As much as Bjork’s coaches have thrived, they’ve followed his willingness to cut their predecessors loose. Bjork was gifted in understanding when a change of leadership needed to be made, and fans saw that with the firing of baseball’s Rob Childress, softball’s Jo Evans and volleyball’s Laura “Bird” Kuhn.

In spite of the success of other sports on campus, Bjork may best be remembered by fans as the one that fired football coach Jimbo Fisher after close to six seasons. It wasn’t simply the fact that A&M fired Fisher, but what the Aggies owed him. Fisher happily walked away with a record $76.8 million buyout, thanks in part to a contract extension offered by Bjork in 2021.

In hindsight, the offer doesn’t look good, but at the time, one can understand where Bjork was coming from. In 2020, the Aggies won the Orange Bowl with a 9-1 record and No. 4 postseason ranking. We’ll save conversations of A&M’s College Football Playoff snub for another column.

Coupled with the Aggies’ recent success on the field, Fisher had been dominating off of it in securing the top recruiting class of all time. Unfortunately for the A&M faithful, Fisher couldn’t take the program to the next level, and Bjork had to face the consequences.

Bjork also faced the music of Texas and Oklahoma’s entrance to the SEC in 2024, a move that may have ruffled some feathers, and the unpopular near-hire of Kentucky’s Mark Stoops as football coach. Speculation and conspiracy theories aside, those decisions don’t fall squarely on the shoulders of Bjork. They’re the actions of a number of leaders and honchos, not simply the athletic director.

Outside the realm of coaching, Bjork boosted A&M athletics in giving it an upper hand in the facilities war. During his tenure, he oversaw the construction of the Davis Player Development Center at the Graham Athletic Complex, Fasken Indoor Track and Field facility and an indoor tennis facility currently under construction.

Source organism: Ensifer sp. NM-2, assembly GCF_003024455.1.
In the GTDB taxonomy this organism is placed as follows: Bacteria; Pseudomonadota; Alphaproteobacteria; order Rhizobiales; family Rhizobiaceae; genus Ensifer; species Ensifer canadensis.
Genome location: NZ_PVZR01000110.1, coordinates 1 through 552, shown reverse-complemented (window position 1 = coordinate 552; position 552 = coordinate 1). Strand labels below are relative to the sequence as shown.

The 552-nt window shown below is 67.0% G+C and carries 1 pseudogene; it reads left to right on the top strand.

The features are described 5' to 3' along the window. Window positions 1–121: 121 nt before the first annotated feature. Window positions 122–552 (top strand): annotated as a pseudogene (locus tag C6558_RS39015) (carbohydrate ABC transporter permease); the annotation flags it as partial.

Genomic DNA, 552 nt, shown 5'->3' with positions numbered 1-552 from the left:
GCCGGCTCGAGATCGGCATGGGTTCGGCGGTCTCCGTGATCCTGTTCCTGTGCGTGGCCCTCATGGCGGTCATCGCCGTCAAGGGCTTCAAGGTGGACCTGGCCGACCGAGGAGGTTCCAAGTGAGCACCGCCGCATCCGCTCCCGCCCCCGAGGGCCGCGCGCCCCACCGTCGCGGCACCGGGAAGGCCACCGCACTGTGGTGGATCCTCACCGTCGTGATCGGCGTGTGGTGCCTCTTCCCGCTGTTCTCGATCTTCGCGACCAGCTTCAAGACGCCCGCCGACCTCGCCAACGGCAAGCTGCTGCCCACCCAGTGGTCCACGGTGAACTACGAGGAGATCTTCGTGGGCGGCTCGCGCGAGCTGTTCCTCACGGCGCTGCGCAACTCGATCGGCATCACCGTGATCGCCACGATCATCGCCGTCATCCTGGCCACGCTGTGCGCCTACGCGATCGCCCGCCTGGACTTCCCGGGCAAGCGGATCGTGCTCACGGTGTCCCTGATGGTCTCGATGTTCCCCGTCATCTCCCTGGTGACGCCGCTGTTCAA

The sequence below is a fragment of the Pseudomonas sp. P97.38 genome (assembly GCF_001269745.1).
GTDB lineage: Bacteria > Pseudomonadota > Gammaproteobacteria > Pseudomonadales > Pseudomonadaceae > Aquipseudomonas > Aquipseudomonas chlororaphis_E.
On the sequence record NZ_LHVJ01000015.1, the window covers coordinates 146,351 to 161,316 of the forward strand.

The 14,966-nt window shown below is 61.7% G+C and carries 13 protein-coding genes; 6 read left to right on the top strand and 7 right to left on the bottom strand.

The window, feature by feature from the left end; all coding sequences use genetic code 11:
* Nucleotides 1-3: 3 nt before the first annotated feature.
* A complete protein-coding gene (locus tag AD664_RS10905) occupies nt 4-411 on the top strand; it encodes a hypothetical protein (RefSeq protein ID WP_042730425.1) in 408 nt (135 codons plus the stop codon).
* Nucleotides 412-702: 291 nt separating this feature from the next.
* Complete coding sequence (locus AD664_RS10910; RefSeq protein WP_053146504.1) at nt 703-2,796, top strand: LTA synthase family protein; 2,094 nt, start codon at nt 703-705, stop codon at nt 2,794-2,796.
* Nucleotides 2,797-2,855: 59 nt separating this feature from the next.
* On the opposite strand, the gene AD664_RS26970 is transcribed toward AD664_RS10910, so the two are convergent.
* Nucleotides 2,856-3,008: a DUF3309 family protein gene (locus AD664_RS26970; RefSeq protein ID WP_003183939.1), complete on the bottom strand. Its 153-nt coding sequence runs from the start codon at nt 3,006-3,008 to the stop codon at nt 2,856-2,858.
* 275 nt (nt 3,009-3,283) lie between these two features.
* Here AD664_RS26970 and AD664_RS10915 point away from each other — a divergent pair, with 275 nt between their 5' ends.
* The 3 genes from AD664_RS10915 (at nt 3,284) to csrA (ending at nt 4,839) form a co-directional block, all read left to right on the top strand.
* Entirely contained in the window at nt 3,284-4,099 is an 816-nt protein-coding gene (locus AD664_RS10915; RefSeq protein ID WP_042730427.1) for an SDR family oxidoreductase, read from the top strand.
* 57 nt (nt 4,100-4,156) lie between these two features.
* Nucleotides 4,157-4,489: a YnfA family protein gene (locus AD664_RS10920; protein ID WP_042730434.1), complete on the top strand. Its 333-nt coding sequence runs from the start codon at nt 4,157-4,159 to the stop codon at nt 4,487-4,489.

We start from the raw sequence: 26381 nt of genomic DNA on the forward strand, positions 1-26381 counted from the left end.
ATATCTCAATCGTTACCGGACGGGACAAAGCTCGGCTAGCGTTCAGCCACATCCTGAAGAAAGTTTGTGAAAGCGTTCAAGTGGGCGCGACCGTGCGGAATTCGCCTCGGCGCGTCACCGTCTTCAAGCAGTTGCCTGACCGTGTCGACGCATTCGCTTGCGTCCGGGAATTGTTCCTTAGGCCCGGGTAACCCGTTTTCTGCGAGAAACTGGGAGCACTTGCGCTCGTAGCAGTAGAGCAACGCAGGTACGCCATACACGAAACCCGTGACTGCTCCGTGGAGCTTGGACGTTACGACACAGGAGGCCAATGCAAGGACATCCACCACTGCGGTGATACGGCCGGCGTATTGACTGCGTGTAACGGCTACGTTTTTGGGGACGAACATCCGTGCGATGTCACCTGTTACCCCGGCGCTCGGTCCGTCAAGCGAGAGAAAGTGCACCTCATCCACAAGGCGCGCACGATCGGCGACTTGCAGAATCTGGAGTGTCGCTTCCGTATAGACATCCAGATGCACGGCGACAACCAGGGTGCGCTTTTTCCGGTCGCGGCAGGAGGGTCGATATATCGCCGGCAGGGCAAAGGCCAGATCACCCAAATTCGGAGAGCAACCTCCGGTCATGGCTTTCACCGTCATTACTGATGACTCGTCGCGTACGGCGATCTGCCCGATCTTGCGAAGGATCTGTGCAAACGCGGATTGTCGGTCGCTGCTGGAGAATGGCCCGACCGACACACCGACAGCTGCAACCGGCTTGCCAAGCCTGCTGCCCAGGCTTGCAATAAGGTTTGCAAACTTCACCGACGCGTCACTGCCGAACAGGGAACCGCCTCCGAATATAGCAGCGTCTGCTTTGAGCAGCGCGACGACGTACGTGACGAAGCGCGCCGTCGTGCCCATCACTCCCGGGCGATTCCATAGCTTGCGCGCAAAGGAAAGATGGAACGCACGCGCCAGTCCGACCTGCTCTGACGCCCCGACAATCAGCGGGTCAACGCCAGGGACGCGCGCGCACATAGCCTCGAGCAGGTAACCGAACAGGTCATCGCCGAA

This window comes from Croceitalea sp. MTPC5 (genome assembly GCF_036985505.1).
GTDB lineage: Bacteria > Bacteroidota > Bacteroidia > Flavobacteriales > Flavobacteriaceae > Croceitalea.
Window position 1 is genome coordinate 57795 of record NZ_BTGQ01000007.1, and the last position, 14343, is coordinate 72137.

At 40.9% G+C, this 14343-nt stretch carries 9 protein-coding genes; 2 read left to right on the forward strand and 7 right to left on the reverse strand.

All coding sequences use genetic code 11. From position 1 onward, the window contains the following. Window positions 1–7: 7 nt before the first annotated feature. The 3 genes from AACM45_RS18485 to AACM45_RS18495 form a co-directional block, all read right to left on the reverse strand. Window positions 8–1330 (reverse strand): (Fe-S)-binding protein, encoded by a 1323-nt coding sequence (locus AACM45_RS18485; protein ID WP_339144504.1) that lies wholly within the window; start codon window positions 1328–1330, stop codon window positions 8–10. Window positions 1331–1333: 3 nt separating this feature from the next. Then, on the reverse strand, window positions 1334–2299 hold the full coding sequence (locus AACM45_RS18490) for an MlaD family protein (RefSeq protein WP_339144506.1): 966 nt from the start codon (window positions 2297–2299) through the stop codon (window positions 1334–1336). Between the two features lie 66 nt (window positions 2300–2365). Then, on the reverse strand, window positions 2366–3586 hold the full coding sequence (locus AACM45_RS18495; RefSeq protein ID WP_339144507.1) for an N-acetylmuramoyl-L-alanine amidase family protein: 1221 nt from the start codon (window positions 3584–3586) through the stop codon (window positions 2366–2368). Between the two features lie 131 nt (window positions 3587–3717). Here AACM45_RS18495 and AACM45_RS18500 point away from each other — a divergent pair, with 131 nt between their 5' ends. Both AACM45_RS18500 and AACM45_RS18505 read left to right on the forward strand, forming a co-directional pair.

Kyle Field saw renovations before the 2023 football season, while work is being done to make the Bright-Slocum Football Complex the best of its kind. Renovations are on the way for Olsen Field at Blue Bell Park and Ellis Field. Such construction is made possible through the department’s Centennial Campaign, a fundraising effort spearheaded by Bjork.

At A&M, Bjork became a major player in the NIL world as he pushed for federal legislation and uniformity on the concept. He teamed up with the 12th Man Foundation as the school navigated one of the most significant changes to college athletics.

Maybe it’s human nature that we remember people more for their mistakes and shortcomings than we do for their successes and accomplishments. For the 12th Man, it may be easy to remember Bjork as the athletic director that paid Fisher his retirement fund and then a few million dollars more. It may be easy to remember him as the man that nearly hired Stoops after his own back-to-back 7-5 campaigns.

Instead, Bjork should be kept in fans’ memory as the one that nailed his coaching hires, advocated for facility construction and renovation and raised a hell of a lot of money for the department.

If he can replicate what he did at A&M, Ohio State will be thankful to have him.

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About the Contributor
Luke White
Luke White, Sports Editor
Luke White is a junior telecommunication media studies major and sport management minor from Round Rock, Texas. He has served as head sports editor since May 2023.
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    Holmes GwinJan 26, 2024 at 5:16 am

    $77 million.

    That is his legacy.

    Reply